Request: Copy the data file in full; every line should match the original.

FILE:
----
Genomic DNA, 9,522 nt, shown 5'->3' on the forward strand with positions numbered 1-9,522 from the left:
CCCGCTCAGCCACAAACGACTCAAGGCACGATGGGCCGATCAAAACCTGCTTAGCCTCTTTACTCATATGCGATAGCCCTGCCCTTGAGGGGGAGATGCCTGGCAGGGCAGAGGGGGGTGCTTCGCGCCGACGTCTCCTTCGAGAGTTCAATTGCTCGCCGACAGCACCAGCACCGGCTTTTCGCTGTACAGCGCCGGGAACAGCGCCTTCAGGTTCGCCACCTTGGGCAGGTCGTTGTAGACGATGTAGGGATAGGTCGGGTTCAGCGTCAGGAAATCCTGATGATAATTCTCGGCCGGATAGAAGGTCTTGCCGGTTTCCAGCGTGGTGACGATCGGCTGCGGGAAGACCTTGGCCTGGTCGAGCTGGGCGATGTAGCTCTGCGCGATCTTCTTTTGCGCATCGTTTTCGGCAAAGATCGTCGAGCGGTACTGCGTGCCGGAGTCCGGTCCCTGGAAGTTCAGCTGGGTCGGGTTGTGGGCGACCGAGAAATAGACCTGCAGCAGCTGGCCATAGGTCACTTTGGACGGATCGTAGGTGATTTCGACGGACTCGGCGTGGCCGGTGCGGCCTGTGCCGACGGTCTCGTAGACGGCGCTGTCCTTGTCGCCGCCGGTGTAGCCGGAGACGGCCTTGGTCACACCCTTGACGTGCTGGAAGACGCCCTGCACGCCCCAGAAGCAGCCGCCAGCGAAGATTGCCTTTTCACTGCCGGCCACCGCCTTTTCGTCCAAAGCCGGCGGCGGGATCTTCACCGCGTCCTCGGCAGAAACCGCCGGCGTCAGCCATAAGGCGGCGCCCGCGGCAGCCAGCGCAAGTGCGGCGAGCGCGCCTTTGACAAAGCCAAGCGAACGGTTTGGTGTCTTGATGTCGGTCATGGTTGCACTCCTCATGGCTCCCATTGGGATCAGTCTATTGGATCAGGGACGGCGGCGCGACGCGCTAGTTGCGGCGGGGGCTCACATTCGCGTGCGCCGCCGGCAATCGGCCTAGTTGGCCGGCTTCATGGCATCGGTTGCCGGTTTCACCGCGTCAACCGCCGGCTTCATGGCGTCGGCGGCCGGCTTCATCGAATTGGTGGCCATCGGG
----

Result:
Genomic DNA, 9,522 nt, shown 5'->3' on the forward strand with positions numbered 1-9,522 from the left:
CCCGCTCAGCCACAAACGACTCAAGGCACGATGGGCCGATCAAAACCTGCTTAGCCTCTTTACTCATATGCGATAGCCCTGCCCTTGAGGGGGAGATGCCTGGCAGGGCAGAGGGGGGTGCTTCGCGCCGACGTCTCCTTCGAGAGTTCAATTGCTCGCCGACAGCACCAGCACCGGCTTTTCGCTGTACAGCGCCGGGAACAGCGCCTTCAGGTTCGCCACCTTGGGCAGGTCGTTGTAGACGATGTAGGGATAGGTCGGGTTCAGCGTCAGGAAATCCTGATGATAATTCTCGGCCGGATAGAAGGTCTTGCCGGTTTCCAGCGTGGTGACGATCGGCTGCGGGAAGACCTTGGCCTGGTCGAGCTGGGCGATGTAGCTCTGCGCGATCTTCTTTTGCGCATCGTTTTCGGCAAAGATCGTCGAGCGGTACTGCGTGCCGGAGTCCGGTCCCTGGAAGTTCAGCTGGGTCGGGTTGTGGGCGACCGAGAAATAGACCTGCAGCAGCTGGCCATAGGTCACTTTGGACGGATCGTAGGTGATTTCGACGGACTCGGCGTGGCCGGTGCGGCCTGTGCCGACGGTCTCGTAGACGGCGCTGTCCTTGTCGCCGCCGGTGTAGCCGGAGACGGCCTTGGTCACACCCTTGACGTGCTGGAAGACGCCCTGCACGCCCCAGAAGCAGCCGCCAGCGAAGATTGCCTTTTCACTGCCGGCCACCGCCTTTTCGTCCAAAGCCGGCGGCGGGATCTTCACCGCGTCCTCGGCAGAAACCGCCGGCGTCAGCCATAAGGCGGCGCCCGCGGCAGCCAGCGCAAGTGCGGCGAGCGCGCCTTTGACAAAGCCAAGCGAACGGTTTGGTGTCTTGATGTCGGTCATGGTTGCACTCCTCATGGCTCCCATTGGGATCAGTCTATTGGATCAGGGACGGCGGCGCGACGCGCTAGTTGCGGCGGGGGCTCACATTCGCGTGCGCCGCCGGCAATCGGCCTAGTTGGCCGGCTTCATGGCATCGGTTGCCGGTTTCACCGCGTCAACCGCCGGCTTCATGGCGTCGGCGGCCGGCTTCATCGAATTGGTGGCCATCGGG